Letters to the Editor March 3, 2021: Preaching to the converted

Readers of The Jerusalem Post have their say.

Letters (photo credit: PIXABAY)
(photo credit: PIXABAY)
 Preaching to the converted
Regarding “Non-Orthodox conversions performed in Israel to be recognized for citizenship” (March 2), the court had to do something. But the problem goes back further than 15 years of Knesset inaction. People who had suffered anti-Jewish discrimination in the USSR, even if not Jewish according to Halacha, began arriving in Israel in the 1990s. Not only did the Chief Rabbinate fail to reach out to them and offer to help them get acquainted with Judaism, the rabbis placed barriers in the path of the ones who sought to officially convert (for instance, insisting that the potential convert had to convince his or her entire family to come back to Judaism and refusing to convert anyone who would not become completely observant at the moment of conversion).
The nation-state of the Jews needs to retain its majority-Jewish population. Religious leaders from all streams of Judaism need to be offering classes and activities for people who were denied knowledge of Judaism through no fault of their own (whether they lived under antisemitic governments or their parents were confirmed secularists). Some haredim don’t consider Reform or Masorti Judaism to be “Torah-true” Judaism, but there are people who have undergone several conversions, even starting out Reform and ending up haredi. The longest journey begins with the first step.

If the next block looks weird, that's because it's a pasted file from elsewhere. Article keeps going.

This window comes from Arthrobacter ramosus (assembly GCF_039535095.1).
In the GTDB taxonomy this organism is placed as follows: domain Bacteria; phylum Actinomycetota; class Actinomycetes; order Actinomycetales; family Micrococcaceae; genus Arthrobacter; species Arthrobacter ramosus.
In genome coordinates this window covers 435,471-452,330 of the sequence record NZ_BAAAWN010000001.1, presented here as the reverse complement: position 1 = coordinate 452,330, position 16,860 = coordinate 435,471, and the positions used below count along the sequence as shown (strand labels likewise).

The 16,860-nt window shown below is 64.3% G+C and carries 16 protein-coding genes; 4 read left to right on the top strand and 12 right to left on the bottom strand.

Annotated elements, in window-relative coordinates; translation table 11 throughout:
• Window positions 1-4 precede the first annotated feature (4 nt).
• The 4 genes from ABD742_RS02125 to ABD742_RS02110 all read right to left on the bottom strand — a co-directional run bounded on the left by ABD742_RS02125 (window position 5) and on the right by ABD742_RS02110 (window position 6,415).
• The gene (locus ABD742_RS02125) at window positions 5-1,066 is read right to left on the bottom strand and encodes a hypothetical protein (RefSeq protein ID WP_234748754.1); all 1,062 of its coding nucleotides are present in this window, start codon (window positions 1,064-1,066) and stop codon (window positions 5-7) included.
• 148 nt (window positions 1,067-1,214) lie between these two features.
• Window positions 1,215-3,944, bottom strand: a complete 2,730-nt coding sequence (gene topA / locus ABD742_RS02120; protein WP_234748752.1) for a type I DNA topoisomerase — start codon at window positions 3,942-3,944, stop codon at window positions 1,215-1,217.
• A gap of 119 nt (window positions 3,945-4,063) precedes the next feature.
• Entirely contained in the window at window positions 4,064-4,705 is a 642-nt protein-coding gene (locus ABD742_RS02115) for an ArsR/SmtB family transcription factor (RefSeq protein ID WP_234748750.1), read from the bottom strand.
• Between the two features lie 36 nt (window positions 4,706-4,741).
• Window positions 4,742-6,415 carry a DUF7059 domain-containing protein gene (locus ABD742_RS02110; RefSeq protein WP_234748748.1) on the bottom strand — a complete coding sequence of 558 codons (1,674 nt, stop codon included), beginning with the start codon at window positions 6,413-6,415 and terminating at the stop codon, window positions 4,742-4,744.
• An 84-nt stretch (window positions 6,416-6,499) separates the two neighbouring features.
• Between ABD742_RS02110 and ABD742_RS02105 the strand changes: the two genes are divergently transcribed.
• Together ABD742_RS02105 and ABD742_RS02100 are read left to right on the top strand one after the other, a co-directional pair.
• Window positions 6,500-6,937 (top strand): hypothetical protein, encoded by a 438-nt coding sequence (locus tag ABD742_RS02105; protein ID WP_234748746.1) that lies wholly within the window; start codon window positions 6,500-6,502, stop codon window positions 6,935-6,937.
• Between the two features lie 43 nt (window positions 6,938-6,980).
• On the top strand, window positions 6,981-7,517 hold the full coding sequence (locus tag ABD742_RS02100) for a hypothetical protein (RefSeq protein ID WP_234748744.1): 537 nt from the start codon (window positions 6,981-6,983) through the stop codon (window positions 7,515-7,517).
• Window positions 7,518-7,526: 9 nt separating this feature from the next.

Atlanta, GA
The article does not tell the whole story, which is the confused situation that this creates. 
Conservative Judaism does not recognize Reform conversions. Reform Judaism in Israel often objects to Reform conversions performed in the US. And the next stage of confusion is around the corner: “Messianic” Jews who are suing to recognize their status as Jews. In short, the Israeli Supreme Court has not done anyone any favor with the confusion that their decision has created.
As a – many moons ago – graduate of the Bnei Akiva movement who considers herself modern Orthodox, I agree whole-heartedly with Yaakov’s Katz’s comment (“Don’t blame court,” March 2) on the High Court’s ruling that non-orthodox conversions performed in Israel be recognized for citizenship. He correctly notes that this should have been a long-overdue Knesset decision that ultimately required the High Court’s intervention.
Time is long past for this country to bring its population together rather than create a divided society where one Jew is recognized as a Jew and a second is not because they belong to the Reform or Conservative movements.
The Court’s decision is not only pertinent to Jews living in Israel, it is of the utmost importance to those members of the Reform and Conservative movements residing in the Diaspora. Of particular relevance are the Jews living in the United States, where the majority belong to the Reform and Conservative branches of Judaism. The end result is a turning away from Israel that our small vulnerable country can ill afford.
The reality is that the government here – through its minority ultra-Orthodox sector – has continually ensured that those Reform and Conservative Israelis are treated as second-class citizens. For example, as Katz notes, in spite of numerous government commitments to provide a place for them to pray at the Kotel this has yet to materialize.
Re-open for business
Regarding “Cabinet approves opening of restaurants, event halls, grades 7-10 on Sunday” (March 2), if restaurants are to be able to open their doors to diners who have been vaccinated then diners should be entitled to know if all the restaurant staff have all been vaccinated.